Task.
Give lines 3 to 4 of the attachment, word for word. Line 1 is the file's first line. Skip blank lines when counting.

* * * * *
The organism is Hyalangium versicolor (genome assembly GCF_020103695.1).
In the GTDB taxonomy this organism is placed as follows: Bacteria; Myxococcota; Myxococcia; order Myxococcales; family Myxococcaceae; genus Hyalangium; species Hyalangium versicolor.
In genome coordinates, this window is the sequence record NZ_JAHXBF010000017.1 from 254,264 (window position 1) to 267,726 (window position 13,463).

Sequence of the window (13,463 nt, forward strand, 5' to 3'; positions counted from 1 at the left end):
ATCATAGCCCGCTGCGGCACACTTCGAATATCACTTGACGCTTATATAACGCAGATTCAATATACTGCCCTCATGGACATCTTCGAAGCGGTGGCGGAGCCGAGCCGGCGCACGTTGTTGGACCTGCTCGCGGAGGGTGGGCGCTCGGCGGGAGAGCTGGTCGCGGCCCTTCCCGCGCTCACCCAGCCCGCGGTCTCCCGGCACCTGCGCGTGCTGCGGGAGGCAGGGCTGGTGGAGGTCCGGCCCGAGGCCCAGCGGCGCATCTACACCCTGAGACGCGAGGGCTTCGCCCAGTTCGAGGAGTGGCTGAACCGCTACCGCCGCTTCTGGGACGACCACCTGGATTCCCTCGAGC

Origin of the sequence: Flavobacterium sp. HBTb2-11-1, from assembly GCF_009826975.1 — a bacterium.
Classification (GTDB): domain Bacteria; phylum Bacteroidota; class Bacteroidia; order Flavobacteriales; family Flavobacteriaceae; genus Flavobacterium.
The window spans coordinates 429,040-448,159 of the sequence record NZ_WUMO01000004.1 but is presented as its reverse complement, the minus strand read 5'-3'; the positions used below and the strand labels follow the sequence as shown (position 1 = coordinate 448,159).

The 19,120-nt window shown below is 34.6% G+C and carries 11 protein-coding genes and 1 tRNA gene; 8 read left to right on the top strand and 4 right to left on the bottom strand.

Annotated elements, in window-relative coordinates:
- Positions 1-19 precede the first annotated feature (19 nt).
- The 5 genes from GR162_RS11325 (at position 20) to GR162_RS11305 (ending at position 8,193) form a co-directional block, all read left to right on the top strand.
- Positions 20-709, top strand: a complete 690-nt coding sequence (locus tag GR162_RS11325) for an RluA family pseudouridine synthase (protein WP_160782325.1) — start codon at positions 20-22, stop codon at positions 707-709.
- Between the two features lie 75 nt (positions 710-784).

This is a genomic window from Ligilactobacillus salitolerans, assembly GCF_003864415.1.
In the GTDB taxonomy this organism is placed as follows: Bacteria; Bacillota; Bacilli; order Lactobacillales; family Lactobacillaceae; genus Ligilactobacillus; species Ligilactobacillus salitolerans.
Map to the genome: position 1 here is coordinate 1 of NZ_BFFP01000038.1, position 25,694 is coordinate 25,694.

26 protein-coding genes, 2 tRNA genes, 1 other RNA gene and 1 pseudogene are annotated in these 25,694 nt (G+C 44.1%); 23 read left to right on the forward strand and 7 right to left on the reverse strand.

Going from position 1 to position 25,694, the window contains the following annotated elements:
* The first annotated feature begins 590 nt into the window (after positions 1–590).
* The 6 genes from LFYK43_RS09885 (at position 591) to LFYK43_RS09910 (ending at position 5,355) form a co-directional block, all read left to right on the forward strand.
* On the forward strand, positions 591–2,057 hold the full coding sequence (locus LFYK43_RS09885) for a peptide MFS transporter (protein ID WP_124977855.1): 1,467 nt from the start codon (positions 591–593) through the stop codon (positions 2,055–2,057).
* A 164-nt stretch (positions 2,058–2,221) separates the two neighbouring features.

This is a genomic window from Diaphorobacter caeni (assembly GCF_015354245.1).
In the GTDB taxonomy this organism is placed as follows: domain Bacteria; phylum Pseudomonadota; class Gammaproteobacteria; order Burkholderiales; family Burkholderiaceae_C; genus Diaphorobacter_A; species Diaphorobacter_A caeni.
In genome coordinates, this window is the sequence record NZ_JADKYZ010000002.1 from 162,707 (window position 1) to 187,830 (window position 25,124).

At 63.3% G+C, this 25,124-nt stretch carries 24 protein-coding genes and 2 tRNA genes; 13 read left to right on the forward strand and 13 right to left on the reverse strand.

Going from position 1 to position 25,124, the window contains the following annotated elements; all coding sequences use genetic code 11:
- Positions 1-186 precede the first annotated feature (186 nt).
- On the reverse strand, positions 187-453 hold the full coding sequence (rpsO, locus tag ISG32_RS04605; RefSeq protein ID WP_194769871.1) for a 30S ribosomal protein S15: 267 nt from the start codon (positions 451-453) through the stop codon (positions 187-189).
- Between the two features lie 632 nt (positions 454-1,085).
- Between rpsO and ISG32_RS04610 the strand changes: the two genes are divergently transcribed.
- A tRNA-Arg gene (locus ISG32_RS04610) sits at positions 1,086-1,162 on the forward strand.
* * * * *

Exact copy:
In genome coordinates, this window is the sequence record NZ_JAHXBF010000017.1 from 254,264 (window position 1) to 267,726 (window position 13,463).

Sequence of the window (13,463 nt, forward strand, 5' to 3'; positions counted from 1 at the left end):